Islam does not change: young people narrating negotiations of religion and identity
AbstractThere is growing interest in how diasporic Islam may be embraced by young people as a way of carving out space and identity in migratory contexts. Islamic identity may facilitate a critical stance in relation to both the ‘host’ society and also to parental authority and ‘traditional’ ethnic practices. However, there have been recent critiques of the tendency to oversimplify and exaggerate the extent of homogeneity in diasporic Islamic beliefs. This paper draws on lively focus group narratives of young people in London to explore the interactive presentation of Islamic selves. While on the surface these young people present themselves through ‘true’, ‘universal’ Islamic identity, on closer reading subtleties of difference and contingency become more apparent. By bringing together young people who practise Islam in different ways, this paper offers a deeper insight into how claims to a universal identity are actively constructed and contested through particular social relationships and interactions in specific structural contexts. In so doing, the paper takes up recent calls for more research on the personal meaning of religion for Muslim youngsters. I conclude by considering how religious identities can be understood as processes of youth identity formations.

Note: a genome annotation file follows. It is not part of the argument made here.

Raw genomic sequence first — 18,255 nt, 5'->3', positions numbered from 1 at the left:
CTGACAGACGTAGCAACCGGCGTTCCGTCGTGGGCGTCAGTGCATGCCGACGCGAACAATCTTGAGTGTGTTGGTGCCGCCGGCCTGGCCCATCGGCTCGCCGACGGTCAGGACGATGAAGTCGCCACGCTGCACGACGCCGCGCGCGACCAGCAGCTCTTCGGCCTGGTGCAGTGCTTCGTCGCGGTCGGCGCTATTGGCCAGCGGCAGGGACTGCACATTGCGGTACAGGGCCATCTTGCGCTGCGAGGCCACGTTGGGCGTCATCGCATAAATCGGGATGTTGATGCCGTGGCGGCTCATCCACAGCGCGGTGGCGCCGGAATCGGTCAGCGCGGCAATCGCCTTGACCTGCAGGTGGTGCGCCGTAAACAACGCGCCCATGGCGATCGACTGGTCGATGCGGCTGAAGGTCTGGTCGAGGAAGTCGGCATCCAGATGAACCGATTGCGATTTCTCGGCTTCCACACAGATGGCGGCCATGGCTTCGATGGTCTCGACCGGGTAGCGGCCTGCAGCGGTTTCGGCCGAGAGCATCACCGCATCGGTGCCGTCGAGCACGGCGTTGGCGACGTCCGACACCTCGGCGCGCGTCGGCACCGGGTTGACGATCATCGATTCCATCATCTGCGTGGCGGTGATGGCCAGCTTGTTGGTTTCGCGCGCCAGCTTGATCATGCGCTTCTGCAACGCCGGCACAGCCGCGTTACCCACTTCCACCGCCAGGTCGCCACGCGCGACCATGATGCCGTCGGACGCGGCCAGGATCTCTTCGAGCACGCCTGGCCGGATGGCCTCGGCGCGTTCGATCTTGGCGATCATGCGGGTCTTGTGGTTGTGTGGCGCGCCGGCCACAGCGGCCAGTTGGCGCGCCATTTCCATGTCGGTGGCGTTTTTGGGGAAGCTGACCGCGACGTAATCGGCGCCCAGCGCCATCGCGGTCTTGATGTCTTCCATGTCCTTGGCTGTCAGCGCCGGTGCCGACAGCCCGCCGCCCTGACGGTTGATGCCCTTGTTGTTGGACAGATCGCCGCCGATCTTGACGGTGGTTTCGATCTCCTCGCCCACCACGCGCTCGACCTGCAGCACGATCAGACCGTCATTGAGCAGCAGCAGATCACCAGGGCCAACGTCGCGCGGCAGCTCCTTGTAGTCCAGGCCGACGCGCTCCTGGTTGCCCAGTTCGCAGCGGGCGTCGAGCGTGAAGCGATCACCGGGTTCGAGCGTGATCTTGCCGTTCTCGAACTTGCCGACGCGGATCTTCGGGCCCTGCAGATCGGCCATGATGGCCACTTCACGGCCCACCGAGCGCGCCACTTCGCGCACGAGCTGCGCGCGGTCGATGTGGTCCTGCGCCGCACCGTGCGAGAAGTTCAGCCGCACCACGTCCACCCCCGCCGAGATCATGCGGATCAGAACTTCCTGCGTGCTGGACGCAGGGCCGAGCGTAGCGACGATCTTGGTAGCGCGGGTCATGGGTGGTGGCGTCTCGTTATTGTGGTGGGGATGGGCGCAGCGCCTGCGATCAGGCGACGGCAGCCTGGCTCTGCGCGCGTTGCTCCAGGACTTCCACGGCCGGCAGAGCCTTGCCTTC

Ryan, Louise <http://eprints.mdx.ac.uk/view/creators/Ryan=3ALouise=3A=3A.html> (2014) Islam does not change: young people narrating negotiations of religion and identity. Journal of Youth Studies, 17 (4). pp. 446-460. ISSN 1367-6261